Martinů wrote only two solo violin concertos, yet also a huge amount of other music involving violin and orchestra including two double concertos, and violin with other combinations. This recording of all of them also includes the Rhapsody-Concerto for viola and an orchestration by Jiří Teml of the Czech Rhapsody for violin and piano. While there is considerable variety throughout, the overwhelming impression is of generous lyricism reaching a climax in the Second Violin Concerto composed for Mischa Elman in 1943, a work of complexity and high seriousness which is arguably Martinů's greatest solo concerto.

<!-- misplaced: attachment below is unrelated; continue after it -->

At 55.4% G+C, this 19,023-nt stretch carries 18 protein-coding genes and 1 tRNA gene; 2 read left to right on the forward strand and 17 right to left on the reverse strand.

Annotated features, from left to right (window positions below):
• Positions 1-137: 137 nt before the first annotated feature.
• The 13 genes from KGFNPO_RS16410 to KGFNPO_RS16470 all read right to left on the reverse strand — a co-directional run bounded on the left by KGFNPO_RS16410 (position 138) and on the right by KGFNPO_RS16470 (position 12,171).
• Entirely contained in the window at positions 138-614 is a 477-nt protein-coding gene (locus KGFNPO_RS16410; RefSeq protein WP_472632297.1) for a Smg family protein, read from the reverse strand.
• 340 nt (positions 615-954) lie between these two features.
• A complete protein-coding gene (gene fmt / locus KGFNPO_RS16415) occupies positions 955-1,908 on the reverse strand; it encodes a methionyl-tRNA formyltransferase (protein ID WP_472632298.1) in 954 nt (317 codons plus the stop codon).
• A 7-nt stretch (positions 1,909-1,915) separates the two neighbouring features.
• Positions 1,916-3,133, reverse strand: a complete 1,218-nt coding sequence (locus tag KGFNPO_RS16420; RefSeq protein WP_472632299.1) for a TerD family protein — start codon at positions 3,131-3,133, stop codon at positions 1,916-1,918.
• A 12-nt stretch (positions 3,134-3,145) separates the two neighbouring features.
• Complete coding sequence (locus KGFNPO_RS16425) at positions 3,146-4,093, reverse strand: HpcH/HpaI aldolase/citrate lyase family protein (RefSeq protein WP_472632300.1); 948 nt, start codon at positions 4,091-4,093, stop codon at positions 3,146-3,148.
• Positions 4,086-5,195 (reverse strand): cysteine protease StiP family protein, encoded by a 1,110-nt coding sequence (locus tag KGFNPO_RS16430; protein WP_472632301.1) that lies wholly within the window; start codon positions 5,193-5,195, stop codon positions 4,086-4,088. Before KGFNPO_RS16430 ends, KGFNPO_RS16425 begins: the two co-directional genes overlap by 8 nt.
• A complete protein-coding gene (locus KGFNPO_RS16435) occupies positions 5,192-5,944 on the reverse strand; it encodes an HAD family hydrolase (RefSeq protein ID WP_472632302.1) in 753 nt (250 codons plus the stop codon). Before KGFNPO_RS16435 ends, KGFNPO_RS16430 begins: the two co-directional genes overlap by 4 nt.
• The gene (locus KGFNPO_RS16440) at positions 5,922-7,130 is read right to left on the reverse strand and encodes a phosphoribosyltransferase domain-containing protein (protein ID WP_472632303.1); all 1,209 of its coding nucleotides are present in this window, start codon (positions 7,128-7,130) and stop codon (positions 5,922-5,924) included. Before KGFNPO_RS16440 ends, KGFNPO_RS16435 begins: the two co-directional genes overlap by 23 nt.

Christopher Hogwood developed a passion for Martinů's music while a student in Prague in the 1960s, as is evident at every stage in this wide-ranging collection. He seems most at home in the earlier, Baroque-inflected concerto grosso style pieces such as the Duo concertante for two violins, but he also has a firm grasp of the symphonic fibre in the bigger-boned works; the only exception being the finale of the Second Violin Concerto which is strangely halting. Throughout, Bohuslav Matoušek provides dazzling figuration while mining the rich vein of sentiment in such later works as the Concerto for violin and piano and the Rhapsody-Concerto. The recordings are all excellent; with superbly detailed liner notes by Aleš Březina, the whole issue is very recommendable.